A Pilot Project to Develop a Tool to Assess Gain in Knowledge in Third Graders Participating in a Science Based Drug Prevention Education Curriculum
Doctor of Nursing Practice
Date of Defense
Nancy Magnuson, DSN, FNP-BC
Drug use and abuse presents a significant problem to individuals, families, and law enforcement in communities across the United States. Methamphetamine is a particular concern in one rural eastern Missouri county. Much work is being done in this county by multiple agencies to decrease methamphetamine production and use. Little attention, however, has been focused on prevention in the elementary schools. Substance use and experimentation may begin as early as 12 years old or even earlier. By initiating a proven drug prevention education curriculum before children begin to experiment with tobacco, alcohol and illicit drugs, drug use may be delayed or prevented. Community Oriented Policing Services (COPS) grant funds have supported a collaborative initiative between the University of Missouri St Louis College of Nursing, Partners Responsible 4 Increasing Drug Education (PRIDE), the county Sheriff’s Department, and the County Health Department. This community-based participatory action research process has focused on the implementation of the Brain Power! Junior Scientist Program developed by the National Institute on Drug Abuse. The purpose of this specific project is to create a pilot tool to evaluate the effectiveness of the Brain Power! program by determining gain in drug-related scientific knowledge after the presentation of six learning modules for third graders in a rural eastern Missouri county elementary school.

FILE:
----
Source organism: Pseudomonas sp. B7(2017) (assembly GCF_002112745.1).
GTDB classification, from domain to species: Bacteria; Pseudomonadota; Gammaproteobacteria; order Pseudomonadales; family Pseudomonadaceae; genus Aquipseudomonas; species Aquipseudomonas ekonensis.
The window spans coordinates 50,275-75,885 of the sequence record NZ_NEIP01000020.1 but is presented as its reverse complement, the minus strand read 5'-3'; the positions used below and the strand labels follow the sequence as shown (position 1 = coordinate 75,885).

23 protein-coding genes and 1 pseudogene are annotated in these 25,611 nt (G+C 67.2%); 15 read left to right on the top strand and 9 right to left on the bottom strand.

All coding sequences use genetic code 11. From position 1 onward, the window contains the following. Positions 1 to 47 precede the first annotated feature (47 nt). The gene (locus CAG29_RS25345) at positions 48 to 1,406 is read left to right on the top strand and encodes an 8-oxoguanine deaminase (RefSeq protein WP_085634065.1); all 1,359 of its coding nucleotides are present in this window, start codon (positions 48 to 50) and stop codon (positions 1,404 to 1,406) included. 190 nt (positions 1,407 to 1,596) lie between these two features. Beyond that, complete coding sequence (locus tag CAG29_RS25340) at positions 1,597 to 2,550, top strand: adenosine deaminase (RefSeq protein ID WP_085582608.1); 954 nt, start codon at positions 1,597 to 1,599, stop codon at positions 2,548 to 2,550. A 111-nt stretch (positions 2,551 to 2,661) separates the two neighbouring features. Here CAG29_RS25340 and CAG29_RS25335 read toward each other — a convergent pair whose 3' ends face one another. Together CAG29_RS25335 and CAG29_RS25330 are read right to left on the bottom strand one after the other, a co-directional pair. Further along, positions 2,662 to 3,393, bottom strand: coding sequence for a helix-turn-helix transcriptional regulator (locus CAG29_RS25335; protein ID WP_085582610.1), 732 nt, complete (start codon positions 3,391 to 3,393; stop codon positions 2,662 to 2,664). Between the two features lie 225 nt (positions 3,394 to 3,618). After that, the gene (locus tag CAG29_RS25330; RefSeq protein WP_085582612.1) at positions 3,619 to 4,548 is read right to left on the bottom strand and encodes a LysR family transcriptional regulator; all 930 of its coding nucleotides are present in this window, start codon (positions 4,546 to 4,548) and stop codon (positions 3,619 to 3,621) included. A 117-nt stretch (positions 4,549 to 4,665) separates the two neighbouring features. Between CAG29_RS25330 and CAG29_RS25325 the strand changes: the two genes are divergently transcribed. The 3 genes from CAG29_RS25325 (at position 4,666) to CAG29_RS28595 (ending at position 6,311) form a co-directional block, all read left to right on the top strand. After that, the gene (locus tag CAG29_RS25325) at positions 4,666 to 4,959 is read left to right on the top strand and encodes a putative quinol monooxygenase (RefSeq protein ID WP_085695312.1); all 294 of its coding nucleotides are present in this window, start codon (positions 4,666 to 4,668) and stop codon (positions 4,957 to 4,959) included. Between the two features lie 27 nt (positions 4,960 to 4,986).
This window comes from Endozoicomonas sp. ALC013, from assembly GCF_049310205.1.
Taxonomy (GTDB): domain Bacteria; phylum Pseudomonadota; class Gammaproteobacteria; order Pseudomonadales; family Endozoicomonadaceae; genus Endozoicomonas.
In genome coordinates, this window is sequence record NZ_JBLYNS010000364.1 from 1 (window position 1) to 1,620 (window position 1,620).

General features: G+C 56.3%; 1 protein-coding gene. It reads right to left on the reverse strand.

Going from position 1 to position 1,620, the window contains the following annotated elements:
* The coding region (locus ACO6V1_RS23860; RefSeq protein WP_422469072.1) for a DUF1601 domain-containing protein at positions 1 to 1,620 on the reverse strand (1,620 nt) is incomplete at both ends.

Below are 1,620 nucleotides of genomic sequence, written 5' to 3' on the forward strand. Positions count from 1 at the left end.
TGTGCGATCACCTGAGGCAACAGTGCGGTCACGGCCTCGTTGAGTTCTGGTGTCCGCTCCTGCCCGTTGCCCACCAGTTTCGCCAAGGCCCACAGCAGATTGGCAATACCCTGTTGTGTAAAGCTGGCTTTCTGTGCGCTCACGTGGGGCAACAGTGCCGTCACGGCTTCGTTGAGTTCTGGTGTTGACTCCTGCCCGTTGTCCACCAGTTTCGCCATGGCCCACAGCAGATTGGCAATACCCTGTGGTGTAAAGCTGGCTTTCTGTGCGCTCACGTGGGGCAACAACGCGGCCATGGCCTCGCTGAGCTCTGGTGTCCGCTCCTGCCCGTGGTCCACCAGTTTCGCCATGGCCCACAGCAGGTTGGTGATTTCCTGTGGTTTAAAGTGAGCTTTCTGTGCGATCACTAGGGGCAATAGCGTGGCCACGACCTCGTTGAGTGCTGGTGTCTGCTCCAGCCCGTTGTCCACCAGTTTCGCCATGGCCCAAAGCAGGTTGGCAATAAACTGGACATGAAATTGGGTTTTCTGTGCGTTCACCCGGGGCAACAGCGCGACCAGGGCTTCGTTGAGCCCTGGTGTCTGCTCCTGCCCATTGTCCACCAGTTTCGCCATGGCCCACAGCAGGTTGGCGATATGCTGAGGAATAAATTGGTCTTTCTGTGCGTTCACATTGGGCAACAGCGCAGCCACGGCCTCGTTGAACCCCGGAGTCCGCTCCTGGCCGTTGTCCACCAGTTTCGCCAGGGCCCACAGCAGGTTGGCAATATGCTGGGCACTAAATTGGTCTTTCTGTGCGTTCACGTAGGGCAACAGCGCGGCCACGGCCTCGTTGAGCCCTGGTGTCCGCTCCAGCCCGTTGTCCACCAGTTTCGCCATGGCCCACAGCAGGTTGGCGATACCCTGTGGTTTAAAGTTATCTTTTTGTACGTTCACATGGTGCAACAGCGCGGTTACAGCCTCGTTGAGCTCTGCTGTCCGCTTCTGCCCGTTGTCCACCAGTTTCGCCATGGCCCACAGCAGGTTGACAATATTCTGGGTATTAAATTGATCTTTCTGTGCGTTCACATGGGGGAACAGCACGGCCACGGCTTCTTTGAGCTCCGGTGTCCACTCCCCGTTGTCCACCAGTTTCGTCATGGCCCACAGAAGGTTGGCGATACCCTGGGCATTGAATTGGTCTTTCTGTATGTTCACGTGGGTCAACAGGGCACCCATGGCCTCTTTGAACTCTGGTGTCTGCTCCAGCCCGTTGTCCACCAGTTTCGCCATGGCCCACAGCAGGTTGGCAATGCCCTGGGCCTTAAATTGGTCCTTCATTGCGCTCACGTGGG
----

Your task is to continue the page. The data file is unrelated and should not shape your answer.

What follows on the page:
Butler, Miriam Dawn, "A Pilot Project to Develop a Tool to Assess Gain in Knowledge in Third Graders Participating in a Science Based Drug Prevention Education Curriculum" (2013). Dissertations. 289.